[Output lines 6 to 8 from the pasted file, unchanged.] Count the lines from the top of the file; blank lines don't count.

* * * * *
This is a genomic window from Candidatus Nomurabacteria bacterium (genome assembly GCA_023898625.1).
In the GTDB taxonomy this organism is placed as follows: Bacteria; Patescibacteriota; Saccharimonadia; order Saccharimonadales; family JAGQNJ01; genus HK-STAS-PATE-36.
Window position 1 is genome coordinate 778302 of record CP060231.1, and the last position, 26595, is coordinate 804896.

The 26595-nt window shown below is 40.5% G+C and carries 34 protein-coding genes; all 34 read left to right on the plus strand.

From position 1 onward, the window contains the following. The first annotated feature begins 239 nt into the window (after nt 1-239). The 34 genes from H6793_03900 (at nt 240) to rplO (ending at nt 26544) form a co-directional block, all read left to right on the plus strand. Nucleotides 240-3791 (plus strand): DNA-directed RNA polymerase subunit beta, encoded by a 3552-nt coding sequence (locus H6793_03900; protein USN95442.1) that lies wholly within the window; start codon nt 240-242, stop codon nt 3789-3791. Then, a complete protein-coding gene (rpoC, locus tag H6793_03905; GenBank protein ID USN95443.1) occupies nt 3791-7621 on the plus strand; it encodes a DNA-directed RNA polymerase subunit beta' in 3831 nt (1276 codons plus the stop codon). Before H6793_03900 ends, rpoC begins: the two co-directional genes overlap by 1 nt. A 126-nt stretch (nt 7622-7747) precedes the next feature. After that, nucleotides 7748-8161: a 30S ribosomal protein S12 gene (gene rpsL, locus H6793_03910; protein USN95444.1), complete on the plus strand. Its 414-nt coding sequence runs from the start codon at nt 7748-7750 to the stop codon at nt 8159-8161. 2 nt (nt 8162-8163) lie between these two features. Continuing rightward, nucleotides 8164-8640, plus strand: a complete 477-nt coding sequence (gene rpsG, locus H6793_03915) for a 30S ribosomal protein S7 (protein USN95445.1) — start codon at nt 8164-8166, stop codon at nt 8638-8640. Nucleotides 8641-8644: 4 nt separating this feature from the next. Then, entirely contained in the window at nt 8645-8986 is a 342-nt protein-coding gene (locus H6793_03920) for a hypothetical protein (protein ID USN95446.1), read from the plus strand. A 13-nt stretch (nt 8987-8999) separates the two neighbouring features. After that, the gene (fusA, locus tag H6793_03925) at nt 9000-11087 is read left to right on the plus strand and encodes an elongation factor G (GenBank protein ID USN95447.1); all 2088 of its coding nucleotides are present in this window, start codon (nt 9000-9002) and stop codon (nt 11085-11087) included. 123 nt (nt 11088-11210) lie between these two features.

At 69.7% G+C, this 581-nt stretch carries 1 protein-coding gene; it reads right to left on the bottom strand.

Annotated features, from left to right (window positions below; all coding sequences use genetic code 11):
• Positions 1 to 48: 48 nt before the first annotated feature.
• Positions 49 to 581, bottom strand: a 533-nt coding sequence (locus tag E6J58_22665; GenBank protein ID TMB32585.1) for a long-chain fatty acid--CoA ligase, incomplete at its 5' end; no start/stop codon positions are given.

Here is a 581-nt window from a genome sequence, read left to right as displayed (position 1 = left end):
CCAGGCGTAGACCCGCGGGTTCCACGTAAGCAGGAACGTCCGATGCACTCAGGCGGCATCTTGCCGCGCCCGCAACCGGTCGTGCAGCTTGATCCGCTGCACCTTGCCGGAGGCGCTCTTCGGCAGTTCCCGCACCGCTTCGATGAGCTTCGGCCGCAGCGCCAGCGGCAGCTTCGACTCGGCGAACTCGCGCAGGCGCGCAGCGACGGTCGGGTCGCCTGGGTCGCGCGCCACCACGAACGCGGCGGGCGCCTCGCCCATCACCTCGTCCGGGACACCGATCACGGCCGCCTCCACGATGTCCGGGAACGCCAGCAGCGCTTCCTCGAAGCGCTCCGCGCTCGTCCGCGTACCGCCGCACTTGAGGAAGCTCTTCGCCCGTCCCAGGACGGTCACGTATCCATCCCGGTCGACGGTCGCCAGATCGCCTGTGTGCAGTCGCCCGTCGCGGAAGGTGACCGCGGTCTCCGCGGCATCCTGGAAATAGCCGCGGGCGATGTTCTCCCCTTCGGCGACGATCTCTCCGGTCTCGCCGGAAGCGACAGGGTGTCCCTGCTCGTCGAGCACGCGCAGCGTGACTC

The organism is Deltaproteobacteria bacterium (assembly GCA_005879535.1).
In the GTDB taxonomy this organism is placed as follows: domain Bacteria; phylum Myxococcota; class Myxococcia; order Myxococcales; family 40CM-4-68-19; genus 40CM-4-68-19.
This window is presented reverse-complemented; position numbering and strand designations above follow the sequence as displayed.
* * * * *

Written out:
At 69.7% G+C, this 581-nt stretch carries 1 protein-coding gene; it reads right to left on the bottom strand.

Annotated features, from left to right (window positions below; all coding sequences use genetic code 11):
• Positions 1 to 48: 48 nt before the first annotated feature.